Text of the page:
Microalgae to Biofuel: An Investigation into the Role of the Native Microbial Community in the Cultivation of Algae on Wastewater
Smith, Claire (author)
Chanton, Jeffrey (professor directing thesis)
Huettel, Markus (committee member)
Landing, William (committee member)
Kostka, Joel (committee member)
Department of Earth, Ocean and Atmospheric Sciences (degree granting department)
Florida State University (degree granting institution)
The growth of a locally isolated strain of green algae, Chlorella sp., selected for its promise as a biodiesel feedstock, was studied in wastewater effluent from the municipal wastewater treatment plant in Tallahassee FL. Nutrient concentration and microbial community composition within the effluent were profiled at monthly intervals. Adequate nutrients for algal cultivation were observed along with a dynamic microbial community of zooplankton, green algae, diatoms, and a bacterial community that included Proteobacteria, Bacteroidetes, Cyanobacteria, Firmicutes, and Actinobacteria. The importance of this microbial community in the cultivation of Chlorella and the impact on biofuel production was investigated utilizing mesocosm incubations. Size exclusion was employed to examine the biogeochemical interactions between the Chlorella culture and the resident wastewater microorganisms. The accumulation of algal cells and chl a biomass, the production of oxygen, and the consumption of inorganic carbon and nutrients, along with changes in the microbial community composition were monitored in treatments that included the total wastewater microbial community, the wastewater bacterial community, and the Chlorella culture with no effluent microorganisms. The treatment that excluded the wastewater microbial community and allowed the Chlorella culture to grow uninfluenced, consistently demonstrated the highest abundances of algal cells. A limited abundance of algal cells and chl a biomass were observed in the treatments that contained the total wastewater microbial community, while no limitation in oxygen production or nutrient consumption was observed in these treatments. Given the presence of zooplankton that are known to graze on algal cells, it appears that a top-down control inhibits the accumulation of algal biomass in raw wastewater effluent from a municipal treatment plant. In the treatments that contained the native bacterial community, competition between the Chlorella culture and phototrophic bacteria, i.e. cyanobacteria, was observed. These treatments demonstrated high chl a biomass, but limited accumulation of algal cells, as well as significant consumption of nutrients, indicating that cyanobacteria may out-compete Chlorella for limiting nutrients. However, the heterotrophic bacterial community did appear to have a significant impact on algal growth. Treatments in which the cyanobacterial community was inhibited did not demonstrate a draw-down of limiting nutrients or a limitation in the accumulation of algal cells. In addition, shifts in the composition of the bacterial community, including a reduction in the relative abundance of Betaproteobacteria with a simultaneous increase in the relative abundance of Alphaproteobacteria, Nostocophycideae, and Oscillatoriophycideae were observed, but these shifts occurred independently of the presence of the Chlorella culture, implying that there is not a strong relationship between these two groups. The limitation that occurred in the growth of Chlorella due to competition and top-down controls indicates that without significant manipulations of the microbial community, the cultivation of an algal monoculture in wastewater effluent from a municipal treatment plant may be unrealistic for efficient biofuel feedstock production.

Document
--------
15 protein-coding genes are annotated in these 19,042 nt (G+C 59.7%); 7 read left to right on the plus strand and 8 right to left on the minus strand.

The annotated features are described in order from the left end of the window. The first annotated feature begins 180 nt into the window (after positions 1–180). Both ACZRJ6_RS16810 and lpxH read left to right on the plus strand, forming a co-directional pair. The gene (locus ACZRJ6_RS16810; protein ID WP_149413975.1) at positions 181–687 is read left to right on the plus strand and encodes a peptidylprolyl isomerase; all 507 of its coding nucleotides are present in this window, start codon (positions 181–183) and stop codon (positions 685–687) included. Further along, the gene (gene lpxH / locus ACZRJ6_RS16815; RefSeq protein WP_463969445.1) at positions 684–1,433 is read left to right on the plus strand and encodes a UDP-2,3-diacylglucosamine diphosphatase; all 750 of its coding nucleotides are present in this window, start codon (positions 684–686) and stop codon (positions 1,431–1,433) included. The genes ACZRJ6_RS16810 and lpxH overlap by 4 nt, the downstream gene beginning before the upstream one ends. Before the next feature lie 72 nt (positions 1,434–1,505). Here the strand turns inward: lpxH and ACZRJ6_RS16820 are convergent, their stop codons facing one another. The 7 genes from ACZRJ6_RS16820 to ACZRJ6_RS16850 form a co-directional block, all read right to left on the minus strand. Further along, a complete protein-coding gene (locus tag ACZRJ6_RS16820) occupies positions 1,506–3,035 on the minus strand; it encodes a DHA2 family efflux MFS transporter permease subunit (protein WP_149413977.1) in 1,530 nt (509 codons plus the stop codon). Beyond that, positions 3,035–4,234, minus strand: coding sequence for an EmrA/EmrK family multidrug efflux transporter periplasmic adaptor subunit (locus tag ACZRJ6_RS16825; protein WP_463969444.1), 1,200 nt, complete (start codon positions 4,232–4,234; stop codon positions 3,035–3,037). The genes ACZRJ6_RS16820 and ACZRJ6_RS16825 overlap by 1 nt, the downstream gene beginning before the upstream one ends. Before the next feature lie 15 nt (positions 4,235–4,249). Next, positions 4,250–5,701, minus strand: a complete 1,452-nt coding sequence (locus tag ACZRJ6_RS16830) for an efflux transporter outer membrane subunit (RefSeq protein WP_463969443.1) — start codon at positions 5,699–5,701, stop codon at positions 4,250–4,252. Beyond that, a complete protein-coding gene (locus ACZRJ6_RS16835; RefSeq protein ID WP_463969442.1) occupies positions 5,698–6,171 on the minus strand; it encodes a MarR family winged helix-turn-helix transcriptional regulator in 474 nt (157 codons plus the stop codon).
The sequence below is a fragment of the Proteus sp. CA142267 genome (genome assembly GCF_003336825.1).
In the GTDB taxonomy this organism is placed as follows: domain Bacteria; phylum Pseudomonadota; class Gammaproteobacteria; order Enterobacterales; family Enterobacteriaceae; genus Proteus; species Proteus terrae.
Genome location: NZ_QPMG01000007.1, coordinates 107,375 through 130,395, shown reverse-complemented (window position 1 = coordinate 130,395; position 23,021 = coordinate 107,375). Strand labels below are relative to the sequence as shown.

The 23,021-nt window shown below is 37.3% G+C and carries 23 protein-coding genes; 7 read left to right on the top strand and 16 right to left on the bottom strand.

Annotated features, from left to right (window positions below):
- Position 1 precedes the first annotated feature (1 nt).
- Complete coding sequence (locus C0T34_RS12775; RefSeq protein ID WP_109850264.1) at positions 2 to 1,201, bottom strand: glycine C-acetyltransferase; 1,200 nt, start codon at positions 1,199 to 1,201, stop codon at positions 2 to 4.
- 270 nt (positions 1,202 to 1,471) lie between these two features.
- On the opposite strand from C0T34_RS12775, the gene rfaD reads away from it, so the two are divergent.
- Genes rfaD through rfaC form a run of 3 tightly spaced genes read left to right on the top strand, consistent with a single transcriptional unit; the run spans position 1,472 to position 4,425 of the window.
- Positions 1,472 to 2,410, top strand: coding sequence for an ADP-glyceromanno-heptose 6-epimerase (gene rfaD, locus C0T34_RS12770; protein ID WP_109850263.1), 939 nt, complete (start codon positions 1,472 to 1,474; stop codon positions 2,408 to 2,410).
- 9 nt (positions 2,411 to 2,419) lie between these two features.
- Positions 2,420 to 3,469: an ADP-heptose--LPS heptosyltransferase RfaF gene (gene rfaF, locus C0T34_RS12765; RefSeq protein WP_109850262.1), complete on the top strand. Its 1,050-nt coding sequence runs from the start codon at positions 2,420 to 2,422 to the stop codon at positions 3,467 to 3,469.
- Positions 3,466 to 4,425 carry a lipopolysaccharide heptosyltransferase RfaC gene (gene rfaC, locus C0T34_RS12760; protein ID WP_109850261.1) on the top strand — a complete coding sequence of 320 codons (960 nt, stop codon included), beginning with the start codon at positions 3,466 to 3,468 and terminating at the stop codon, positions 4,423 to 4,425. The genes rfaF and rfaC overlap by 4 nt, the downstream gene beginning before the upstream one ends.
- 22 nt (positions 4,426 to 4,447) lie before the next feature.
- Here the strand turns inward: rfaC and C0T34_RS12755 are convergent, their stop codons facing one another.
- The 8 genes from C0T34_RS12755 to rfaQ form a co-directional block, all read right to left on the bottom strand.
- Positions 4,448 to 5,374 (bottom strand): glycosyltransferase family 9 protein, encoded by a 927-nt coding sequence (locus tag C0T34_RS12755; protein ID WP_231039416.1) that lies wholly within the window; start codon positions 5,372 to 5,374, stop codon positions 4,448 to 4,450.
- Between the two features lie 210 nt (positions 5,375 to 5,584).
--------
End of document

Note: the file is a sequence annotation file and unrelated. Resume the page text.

Algae, Biofuel, Effluent, Wastewater
April 2, 2012.
A Thesis submitted to the Department of Earth, Ocean and Atmospheric Science in partial fulfillment of the requirements for the degree of Master of Science.
Includes bibliographical references.
Jeffrey Chanton, Professor Directing Thesis; Markus Huettel, Committee Member; William Landing, Committee Member; Joel Kostka, Committee Member.
Florida State University
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